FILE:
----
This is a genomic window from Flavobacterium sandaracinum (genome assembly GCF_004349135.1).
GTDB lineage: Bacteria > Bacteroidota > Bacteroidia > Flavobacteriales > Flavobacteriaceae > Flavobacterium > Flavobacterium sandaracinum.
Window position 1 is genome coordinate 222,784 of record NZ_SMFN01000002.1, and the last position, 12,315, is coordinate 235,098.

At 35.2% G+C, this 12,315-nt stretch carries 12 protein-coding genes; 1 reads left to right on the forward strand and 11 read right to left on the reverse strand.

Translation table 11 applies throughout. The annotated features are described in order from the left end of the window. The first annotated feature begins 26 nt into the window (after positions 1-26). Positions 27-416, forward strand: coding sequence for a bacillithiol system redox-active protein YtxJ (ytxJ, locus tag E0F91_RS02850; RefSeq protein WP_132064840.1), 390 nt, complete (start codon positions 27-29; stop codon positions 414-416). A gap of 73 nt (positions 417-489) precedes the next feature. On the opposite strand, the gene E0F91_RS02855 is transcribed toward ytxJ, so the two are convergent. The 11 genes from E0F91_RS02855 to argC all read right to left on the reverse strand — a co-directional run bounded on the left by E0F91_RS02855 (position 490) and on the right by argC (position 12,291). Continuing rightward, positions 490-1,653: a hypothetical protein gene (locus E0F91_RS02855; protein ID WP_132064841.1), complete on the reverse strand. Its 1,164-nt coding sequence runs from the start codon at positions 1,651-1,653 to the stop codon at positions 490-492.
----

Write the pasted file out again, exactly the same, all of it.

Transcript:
This is a genomic window from Flavobacterium sandaracinum (genome assembly GCF_004349135.1).
GTDB lineage: Bacteria > Bacteroidota > Bacteroidia > Flavobacteriales > Flavobacteriaceae > Flavobacterium > Flavobacterium sandaracinum.
Window position 1 is genome coordinate 222,784 of record NZ_SMFN01000002.1, and the last position, 12,315, is coordinate 235,098.

At 35.2% G+C, this 12,315-nt stretch carries 12 protein-coding genes; 1 reads left to right on the forward strand and 11 read right to left on the reverse strand.

Translation table 11 applies throughout. The annotated features are described in order from the left end of the window. The first annotated feature begins 26 nt into the window (after positions 1-26). Positions 27-416, forward strand: coding sequence for a bacillithiol system redox-active protein YtxJ (ytxJ, locus tag E0F91_RS02850; RefSeq protein WP_132064840.1), 390 nt, complete (start codon positions 27-29; stop codon positions 414-416). A gap of 73 nt (positions 417-489) precedes the next feature. On the opposite strand, the gene E0F91_RS02855 is transcribed toward ytxJ, so the two are convergent. The 11 genes from E0F91_RS02855 to argC all read right to left on the reverse strand — a co-directional run bounded on the left by E0F91_RS02855 (position 490) and on the right by argC (position 12,291). Continuing rightward, positions 490-1,653: a hypothetical protein gene (locus E0F91_RS02855; protein ID WP_132064841.1), complete on the reverse strand. Its 1,164-nt coding sequence runs from the start codon at positions 1,651-1,653 to the stop codon at positions 490-492.